Innovation leadership - we all need to do our bit
The water sector needs a catalyst to develop a successful innovation culture, writes Ian Small, AECOM's innovation champion for civil infrastructure (EMEA)
During recent WWT conference speeches, Ofwat leaders have talked about the importance of innovation to the future of the sector – and rightly so. To encourage this innovation, the regulator is expecting the water companies to take the lead, encouraging markets to form, and driving innovation through challenging price determinations and performance commitments.
This approach places most of the responsibility and risk onto the water companies and is in contrast to the innovation approach taken in some other regulated sectors.
Successful innovation in the water sector will come from building the right culture, which takes time, investment and continuous effort. We need a catalyst to support the development of this culture. We can look to other regulated sectors to see how this can be achieved – for example, the banking and energy regulators have introduced innovation programmes and sandboxes to improve the rate of change.
In 2004, Ofgem introduced a number of funding mechanisms to help promote R&D, drive innovation and develop new and existing technologies for the gas and electricity networks. The objective was to provide a financial catalyst for innovation within electricity and gas networks as we move towards a low-carbon economy.
The Low Carbon Networks Fund allowed up to £500 million for distribution network operator-sponsored projects to try out new technology, operating and commercial arrangements. The aim was to improve understanding of how to provide security of supply at value for money as Britain moves to a low-carbon economy.
The Network Innovation Competitions and Network Innovation Alliance are funding mechanisms for projects that demonstrate new technologies, with new operating and commercial arrangements. They encourage third-party engagement and partnerships in innovation, with customers, peers and technology and service providers.
AECOM has been involved in the Wave Hub, an Ofgem-funded innovation. Wave Hub is the world’s largest and most technologically advanced site for the testing and development of wave energy devices. It allows developers the opportunity to test arrays of wave energy devices over several years in a realistic, fully monitored marine environment. AECOM completed the design, specification and project management of the high voltage systems upgrade.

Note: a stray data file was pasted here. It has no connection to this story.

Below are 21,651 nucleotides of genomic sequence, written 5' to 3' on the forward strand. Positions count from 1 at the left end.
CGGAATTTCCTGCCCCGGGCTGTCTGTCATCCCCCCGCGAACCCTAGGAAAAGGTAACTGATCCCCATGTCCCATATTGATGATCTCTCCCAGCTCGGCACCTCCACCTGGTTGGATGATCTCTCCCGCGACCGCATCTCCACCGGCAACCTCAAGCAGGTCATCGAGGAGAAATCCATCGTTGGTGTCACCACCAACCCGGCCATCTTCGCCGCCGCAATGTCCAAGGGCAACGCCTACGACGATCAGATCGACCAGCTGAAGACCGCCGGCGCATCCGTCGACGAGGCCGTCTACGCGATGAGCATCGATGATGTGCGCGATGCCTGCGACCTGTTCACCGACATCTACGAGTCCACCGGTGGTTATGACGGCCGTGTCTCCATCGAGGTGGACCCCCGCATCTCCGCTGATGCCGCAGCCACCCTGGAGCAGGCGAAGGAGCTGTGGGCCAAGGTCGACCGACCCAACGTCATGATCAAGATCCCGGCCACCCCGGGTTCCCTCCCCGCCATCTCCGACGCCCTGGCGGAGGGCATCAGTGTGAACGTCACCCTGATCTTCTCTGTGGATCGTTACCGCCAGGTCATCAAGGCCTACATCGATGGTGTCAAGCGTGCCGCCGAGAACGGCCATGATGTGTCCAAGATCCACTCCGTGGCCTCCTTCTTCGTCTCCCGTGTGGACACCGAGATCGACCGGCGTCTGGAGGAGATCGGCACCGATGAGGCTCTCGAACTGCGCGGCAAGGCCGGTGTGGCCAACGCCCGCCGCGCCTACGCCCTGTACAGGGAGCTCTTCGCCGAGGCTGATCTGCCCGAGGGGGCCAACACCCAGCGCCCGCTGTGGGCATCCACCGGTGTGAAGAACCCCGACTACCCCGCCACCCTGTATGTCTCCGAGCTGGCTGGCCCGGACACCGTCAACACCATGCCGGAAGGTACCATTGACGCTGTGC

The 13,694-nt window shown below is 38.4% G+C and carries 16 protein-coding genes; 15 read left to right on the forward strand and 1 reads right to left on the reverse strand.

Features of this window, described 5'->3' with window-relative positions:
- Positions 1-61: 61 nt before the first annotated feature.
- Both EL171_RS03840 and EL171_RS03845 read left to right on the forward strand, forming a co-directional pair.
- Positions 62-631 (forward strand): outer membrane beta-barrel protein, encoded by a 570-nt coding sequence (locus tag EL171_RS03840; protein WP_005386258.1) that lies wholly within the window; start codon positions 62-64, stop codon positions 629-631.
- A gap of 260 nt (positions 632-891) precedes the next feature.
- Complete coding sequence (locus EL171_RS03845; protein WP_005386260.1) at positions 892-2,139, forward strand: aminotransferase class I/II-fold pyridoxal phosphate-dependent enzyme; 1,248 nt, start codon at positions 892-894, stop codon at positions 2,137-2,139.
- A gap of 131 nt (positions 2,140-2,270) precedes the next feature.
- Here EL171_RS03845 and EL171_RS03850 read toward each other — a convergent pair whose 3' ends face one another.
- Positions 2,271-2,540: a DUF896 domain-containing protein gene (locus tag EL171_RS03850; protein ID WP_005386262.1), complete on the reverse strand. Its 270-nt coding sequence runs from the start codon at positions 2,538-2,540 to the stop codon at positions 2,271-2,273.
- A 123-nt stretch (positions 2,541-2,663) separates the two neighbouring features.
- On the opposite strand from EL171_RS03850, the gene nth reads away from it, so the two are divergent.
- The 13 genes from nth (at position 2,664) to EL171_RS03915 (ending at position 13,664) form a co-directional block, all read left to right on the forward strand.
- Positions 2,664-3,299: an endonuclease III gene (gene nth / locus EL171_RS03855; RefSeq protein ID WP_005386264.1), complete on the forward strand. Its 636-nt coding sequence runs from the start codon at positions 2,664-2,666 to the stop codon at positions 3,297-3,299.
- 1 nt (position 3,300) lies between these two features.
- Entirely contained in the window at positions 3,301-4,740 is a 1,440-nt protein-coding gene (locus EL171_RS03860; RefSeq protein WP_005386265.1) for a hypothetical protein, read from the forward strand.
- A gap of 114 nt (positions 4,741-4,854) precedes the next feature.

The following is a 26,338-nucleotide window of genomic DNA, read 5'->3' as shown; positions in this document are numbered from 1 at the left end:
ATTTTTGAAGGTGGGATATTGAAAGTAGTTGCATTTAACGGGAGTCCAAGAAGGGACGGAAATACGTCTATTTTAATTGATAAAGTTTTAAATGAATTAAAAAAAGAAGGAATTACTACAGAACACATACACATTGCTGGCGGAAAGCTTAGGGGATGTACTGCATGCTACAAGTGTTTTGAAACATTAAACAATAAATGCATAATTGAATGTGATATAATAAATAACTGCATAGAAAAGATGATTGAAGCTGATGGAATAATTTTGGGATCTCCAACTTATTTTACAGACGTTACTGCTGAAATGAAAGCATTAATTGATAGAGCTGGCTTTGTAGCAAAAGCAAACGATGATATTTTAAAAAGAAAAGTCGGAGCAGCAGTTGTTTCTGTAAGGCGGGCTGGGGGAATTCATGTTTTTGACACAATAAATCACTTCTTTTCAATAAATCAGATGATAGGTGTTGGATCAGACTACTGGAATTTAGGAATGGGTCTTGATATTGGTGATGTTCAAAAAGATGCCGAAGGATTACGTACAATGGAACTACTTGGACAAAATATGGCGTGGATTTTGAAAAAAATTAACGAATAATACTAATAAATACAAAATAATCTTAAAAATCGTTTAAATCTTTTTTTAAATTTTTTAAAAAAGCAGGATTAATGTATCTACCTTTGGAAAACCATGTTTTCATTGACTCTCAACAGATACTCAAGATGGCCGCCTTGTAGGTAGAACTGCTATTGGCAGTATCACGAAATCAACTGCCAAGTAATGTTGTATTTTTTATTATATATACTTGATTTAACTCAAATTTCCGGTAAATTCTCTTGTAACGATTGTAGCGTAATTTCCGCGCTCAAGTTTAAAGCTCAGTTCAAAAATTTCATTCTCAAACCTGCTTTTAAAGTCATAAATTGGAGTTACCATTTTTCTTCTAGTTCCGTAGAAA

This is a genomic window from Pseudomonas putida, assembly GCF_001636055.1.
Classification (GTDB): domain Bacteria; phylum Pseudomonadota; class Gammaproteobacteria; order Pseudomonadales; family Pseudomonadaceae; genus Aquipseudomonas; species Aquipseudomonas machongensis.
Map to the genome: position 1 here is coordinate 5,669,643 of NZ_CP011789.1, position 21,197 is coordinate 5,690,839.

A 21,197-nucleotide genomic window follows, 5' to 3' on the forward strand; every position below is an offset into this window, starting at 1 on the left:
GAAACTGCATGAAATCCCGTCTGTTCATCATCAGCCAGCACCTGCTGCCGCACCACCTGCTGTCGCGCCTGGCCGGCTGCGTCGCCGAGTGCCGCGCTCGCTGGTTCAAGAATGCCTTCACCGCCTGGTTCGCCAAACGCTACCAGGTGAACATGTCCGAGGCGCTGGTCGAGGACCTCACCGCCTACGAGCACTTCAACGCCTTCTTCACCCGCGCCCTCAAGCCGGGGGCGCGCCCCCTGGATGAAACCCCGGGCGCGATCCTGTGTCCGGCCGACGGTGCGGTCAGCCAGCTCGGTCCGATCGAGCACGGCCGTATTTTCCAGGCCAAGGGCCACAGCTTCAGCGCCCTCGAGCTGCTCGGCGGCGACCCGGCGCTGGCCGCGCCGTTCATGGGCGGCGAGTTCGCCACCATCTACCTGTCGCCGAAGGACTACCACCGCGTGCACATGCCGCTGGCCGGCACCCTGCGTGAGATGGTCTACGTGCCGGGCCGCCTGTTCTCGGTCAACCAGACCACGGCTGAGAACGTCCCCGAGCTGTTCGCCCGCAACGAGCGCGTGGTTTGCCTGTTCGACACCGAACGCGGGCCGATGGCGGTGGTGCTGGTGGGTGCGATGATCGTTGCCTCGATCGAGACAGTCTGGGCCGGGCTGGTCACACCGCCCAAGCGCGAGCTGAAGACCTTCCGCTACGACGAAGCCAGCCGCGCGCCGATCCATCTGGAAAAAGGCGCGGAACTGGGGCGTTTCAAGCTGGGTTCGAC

The impact of the programme has been significant, both systemically and in terms of technological impact. As projects focused on better utilisation of infrastructure through the use of technology such as the Internet of Things (IoT) reach their end, the focus is shifting to better ways of operating. By reframing the relationships between licensed businesses, their peers and customers, they can significantly enhance flexibility through better use of infrastructure.
This has led to the introduction of a regulatory sandbox, Ofgem’s innovation link, which has received significantly more enquiries than anticipated, many of which have been from unlicensed entities challenging the structural status quo of the industry. This is likely to be the next major area of innovation and can only happen because of the improved level of innovation across the industry.
We don’t yet have this culture of innovation throughout the water sector, but there are hotspots of enthusiasm that we can draw on. To be truly innovative, the ideas and acceptance of reasonable risk need to be embedded within the whole organisation, not just an innovation team.
As we move towards a more data-driven water sector, with the expected IoT boom and ability to carry out complex analytics, a sandbox approach would allow new entrants to test their algorithms and systems more efficiently, which in turn should give water companies confidence in the results. As digital twins of our systems become more commonplace, the sandbox could become a virtual world that each water company could keep in the cloud and allow anyone to test and develop products and services.
For the water sector to be truly innovative, we all need to work together to build our innovation maturity levels. We have seen success in other sectors where the regulator created a safe space for innovation and companies, their supply chain and new entrants have equal access. Creating this environment in the water sector would enable the supply chain, including consultants such as AECOM, to bring cross-sector learning and knowledge and help make the UK water sector a continuing success in our digital future.
This article originally appeared in the July issue of WWT
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